Sociological Perspectives Of Health And Illness Sociology Essay

The aims of the task are to describe the terms health and illness. Too outline biological, and sociological, perceptions of health and illness. Also too describe various patterns of health inequalities within society, and to evaluate the different perspectives of health and illness with in society. The booklet will also provide a brief analysis of two different approaches to the study of mental health and illness within society.

According to the World Health Organisation “health is a complete physical, mental and social wellbeing and not merely the absence of disease and infirmity”(The W.H.O). Illness is poor health resulting from disease of body or mind, sickness or a disease, ( Many factors combine together to affect the health and well-being of individuals and communities.  Whether people are healthy or not is determined by their circumstances and environment. Factors such as where we live, the environment we live in, genetics, diseases, employment and income, education, and relationships with friends and family all have considerable impacts on health and well-being, whereas the more commonly considered factors such as access and use of health care services often have less of an impact. 

Sociologists and specialists in social epidemiology are scientists who study the distribution and incidences of disease and illness within the population. They attempt to explain the link between health and variables such as social class, gender, race, age and geography.

The biomedical model is the most dominant theory in Modern Western medicine of health and illness, held by many official health practitioners such as doctors, consultants, and surgeons has been labelled the ‘biomedical approach model’. The biomedical model presumes that illness is always due to abnormalities in the body’s workings. It is the basis of modern Western medical practice. It works on the theory that if a part of the body goes wrong it should be fixed or replaced, in the same way that a machine would be repaired. It is a reductionist view of illness. This means that it takes the simplest possible cause of the illness and applies the simplest cure. It’s unlike other models such as the social model as that looks to other factors and focuses on them, such as culture, and social aspects. The biomedical model is used, to bring down the number of morbidity and premature mortality deaths. This model is where we look at the parts of the body that might work together to make sure we have good health. This model focuses on the actual person, rather than the social and emotional process of the individual. The aim of it is to identify people who are at risk from a disease. It focuses on the treatment rather than the prevention.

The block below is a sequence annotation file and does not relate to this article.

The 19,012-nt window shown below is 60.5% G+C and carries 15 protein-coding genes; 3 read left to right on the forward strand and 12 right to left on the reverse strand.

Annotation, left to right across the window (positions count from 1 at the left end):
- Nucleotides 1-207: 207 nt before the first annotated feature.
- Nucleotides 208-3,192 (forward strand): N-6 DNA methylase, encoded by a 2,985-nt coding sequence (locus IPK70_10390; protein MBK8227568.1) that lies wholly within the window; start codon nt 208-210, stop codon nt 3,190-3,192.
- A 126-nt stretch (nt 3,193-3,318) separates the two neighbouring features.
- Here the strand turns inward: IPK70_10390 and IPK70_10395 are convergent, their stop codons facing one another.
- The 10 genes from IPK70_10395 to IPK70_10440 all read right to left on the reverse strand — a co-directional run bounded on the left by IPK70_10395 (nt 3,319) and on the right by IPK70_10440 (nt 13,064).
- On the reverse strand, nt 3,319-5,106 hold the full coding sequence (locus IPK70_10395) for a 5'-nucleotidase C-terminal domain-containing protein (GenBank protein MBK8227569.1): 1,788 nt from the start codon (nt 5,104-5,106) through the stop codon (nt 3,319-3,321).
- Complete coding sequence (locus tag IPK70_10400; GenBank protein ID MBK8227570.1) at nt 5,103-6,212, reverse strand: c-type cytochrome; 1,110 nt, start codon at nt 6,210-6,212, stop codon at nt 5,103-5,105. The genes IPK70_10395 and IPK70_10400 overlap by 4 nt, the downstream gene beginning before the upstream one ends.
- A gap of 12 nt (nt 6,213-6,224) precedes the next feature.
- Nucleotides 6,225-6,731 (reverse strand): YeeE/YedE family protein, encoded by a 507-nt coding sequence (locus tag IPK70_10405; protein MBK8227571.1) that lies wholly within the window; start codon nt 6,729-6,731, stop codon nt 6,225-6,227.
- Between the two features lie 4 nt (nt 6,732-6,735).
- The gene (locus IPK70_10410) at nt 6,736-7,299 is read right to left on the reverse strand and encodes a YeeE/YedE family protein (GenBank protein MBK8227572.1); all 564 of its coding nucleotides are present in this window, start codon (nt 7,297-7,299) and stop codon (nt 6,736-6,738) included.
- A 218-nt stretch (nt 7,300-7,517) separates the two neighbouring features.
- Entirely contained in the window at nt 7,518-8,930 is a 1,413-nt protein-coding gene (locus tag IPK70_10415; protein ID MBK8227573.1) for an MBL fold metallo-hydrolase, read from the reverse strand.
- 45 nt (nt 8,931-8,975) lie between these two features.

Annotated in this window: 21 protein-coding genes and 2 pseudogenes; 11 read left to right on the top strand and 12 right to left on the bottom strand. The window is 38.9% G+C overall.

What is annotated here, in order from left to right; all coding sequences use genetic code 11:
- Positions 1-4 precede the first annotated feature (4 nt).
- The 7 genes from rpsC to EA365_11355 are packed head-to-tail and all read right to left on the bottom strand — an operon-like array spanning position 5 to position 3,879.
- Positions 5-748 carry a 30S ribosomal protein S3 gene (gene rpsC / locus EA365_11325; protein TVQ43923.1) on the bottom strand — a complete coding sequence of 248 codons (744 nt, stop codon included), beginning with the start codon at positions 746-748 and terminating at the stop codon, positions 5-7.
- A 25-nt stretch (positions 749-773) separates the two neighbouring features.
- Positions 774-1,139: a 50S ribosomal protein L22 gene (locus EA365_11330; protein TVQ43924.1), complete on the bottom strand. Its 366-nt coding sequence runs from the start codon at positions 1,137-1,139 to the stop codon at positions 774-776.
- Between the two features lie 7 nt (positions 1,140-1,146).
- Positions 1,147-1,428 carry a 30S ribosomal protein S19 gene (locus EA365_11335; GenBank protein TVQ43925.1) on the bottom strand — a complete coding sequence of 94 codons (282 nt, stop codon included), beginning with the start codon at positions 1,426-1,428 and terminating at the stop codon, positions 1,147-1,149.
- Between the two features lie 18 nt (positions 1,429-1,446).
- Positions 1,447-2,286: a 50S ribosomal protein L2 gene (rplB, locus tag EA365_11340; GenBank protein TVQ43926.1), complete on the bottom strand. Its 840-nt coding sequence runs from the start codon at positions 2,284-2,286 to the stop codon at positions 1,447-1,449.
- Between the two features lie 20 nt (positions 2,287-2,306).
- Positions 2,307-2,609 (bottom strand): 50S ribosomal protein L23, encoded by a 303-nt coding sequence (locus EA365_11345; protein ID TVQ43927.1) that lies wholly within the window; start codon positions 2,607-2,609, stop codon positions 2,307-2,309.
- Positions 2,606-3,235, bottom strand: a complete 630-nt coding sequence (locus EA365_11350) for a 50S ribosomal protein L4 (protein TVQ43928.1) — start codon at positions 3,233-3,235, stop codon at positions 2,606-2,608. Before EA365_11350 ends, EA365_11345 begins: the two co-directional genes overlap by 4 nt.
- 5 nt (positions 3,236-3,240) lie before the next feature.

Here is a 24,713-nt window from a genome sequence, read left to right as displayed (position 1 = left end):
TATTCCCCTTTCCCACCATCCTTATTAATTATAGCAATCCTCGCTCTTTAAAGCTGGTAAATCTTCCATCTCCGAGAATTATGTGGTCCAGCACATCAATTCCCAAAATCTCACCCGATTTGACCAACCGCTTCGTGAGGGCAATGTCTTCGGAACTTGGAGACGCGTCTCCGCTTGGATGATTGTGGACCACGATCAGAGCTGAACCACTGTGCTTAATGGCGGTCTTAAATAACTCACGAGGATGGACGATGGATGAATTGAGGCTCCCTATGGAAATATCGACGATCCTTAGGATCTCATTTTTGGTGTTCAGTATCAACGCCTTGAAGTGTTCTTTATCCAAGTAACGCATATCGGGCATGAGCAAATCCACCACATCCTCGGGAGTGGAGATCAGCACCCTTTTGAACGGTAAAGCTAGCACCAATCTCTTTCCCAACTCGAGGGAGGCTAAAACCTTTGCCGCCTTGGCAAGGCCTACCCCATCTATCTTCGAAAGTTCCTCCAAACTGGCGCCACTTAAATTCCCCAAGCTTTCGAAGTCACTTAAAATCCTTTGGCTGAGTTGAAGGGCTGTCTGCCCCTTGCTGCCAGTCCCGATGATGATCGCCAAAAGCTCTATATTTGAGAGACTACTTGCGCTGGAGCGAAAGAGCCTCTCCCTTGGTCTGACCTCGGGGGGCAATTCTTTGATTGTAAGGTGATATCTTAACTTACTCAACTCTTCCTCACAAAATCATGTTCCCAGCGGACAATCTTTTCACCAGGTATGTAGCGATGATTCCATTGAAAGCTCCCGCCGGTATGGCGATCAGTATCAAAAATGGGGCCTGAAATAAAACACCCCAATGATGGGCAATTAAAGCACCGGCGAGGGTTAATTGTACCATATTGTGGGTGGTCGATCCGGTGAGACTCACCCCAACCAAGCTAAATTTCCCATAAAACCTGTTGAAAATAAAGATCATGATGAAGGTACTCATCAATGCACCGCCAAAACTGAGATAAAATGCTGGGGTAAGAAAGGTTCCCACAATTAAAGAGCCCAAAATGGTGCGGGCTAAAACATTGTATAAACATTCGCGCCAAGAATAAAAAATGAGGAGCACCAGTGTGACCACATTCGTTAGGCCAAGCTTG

Sociological perception believes that health is a state of complete wellbeing, physical, mental, and emotional. It emphasizes the importance of being more than disease free, and recognises that a healthy body depends upon a healthy environment and a stable mind. This sociological view, points out that society plays a role in sickness and assumes that, a functioning society depends upon healthy people and upon controlling illness. In contrast to the biomedical model, which pictures illness as a mechanical malfunction, Parsons described the sick role as a temporary, medically sanctioned form of deviant behaviour (Parson, 1950). Parsons used ideas from Freud’s psychoanalytic theories, the idea that a sick person has conflicting drives both to recover from the illness and to continue to enjoy the ‘secondary gains’ of attention and to be exempt from normal duties. Parsons also used functionalism to explain the social role of sickness by examining the use of the sick role mechanism. In order to be excused from a person’s usual duties and to be considered not to be responsible for their condition, the sick person is expected to seek professional advice and to adhere to treatments in order to get well.